Fall SAVY 2017, Day 5- Leads and Angles: Judging Journalism Through Analysis and Perspective (5th/6th)
We started off the class with a little activity: students where asked to close their eyes and make a list of every sound they heard in the room. We cataloged everything from finger snapping to computer humming. Once we had compiled a list, we discussed how to rank facts based on the target audience. For example, if the audience were the maintenance staff, they would want to know about circulating water and clock ticking, where if it were the president of Starbucks, she would want to know about Mr. David’s coffee sipping. This close observation exercise also brought about the point that journalists should not insert themselves into the story. There were noises such as lip popping and pencil tapping that were inserted by the class, but as journalists, we don’t want to influence the story.
Finally, we learned the ten ways to determine if a story is news worthy or not. These characteristics include timeliness, proximity, prominence, oddity, consequence, conflict, human interest, extreme or superlative, impact, and scandal. Most good news stories hit most of these categories. We read articles from The New York Times to see how many criteria each story hit, and if they were a good story. Once we had this information, we were able to put it into practice with a fun activity. In teams of two, students were asked to go through the newspapers and find a story for each category, cut it out, and hang it on the board under the section it fit in. Students worked very hard, and they were able to defend why an article went in its chosen category. All of the groups put up a unique and stellar contribution to the activity, and we had a lot of fun in the process!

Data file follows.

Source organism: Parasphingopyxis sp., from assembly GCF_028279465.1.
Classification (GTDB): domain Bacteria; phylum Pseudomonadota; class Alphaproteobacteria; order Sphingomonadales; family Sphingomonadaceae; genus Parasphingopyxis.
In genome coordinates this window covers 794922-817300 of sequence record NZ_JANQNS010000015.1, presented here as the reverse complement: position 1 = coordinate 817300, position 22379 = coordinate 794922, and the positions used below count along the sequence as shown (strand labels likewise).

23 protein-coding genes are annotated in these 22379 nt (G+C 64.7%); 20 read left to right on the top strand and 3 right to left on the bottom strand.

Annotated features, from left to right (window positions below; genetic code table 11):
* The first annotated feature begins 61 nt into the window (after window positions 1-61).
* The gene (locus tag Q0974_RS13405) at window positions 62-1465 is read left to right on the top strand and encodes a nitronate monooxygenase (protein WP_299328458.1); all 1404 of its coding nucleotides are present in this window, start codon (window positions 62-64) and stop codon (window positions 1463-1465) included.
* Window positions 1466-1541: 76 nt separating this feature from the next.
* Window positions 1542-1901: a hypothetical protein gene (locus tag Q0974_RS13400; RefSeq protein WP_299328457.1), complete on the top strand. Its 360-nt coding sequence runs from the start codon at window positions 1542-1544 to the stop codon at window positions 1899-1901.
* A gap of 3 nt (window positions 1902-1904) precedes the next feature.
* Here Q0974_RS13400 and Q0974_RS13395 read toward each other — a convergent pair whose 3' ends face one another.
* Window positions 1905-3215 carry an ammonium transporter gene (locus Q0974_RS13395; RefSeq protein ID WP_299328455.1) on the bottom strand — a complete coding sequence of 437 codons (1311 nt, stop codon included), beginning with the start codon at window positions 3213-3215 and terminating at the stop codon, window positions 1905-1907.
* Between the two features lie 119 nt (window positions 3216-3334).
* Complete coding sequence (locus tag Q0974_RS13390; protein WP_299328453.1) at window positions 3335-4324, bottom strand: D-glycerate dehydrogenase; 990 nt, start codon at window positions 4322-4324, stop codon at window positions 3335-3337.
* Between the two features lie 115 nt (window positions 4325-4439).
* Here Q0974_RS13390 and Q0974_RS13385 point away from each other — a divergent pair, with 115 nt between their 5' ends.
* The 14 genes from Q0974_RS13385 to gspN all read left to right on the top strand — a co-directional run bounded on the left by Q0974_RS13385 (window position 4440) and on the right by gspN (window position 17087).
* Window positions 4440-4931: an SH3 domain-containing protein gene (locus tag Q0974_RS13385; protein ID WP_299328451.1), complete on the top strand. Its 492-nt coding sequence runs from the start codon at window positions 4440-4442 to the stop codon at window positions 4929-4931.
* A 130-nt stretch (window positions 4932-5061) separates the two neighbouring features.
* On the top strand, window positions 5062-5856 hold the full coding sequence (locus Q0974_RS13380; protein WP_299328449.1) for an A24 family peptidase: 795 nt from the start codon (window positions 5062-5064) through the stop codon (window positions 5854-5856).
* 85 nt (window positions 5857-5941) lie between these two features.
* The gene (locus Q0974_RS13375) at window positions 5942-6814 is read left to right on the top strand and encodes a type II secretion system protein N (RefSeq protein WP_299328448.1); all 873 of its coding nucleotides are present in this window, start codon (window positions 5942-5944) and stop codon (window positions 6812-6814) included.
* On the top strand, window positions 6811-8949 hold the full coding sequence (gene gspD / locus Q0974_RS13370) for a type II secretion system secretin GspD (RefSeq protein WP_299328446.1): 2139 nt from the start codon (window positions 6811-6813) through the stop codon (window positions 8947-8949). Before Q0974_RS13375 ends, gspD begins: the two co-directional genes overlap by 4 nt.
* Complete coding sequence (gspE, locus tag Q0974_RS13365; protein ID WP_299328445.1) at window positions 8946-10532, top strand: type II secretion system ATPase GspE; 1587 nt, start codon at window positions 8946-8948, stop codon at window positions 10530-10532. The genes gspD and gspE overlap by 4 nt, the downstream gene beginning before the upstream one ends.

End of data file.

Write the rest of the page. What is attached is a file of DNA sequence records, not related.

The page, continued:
Looking forward to Open House next week!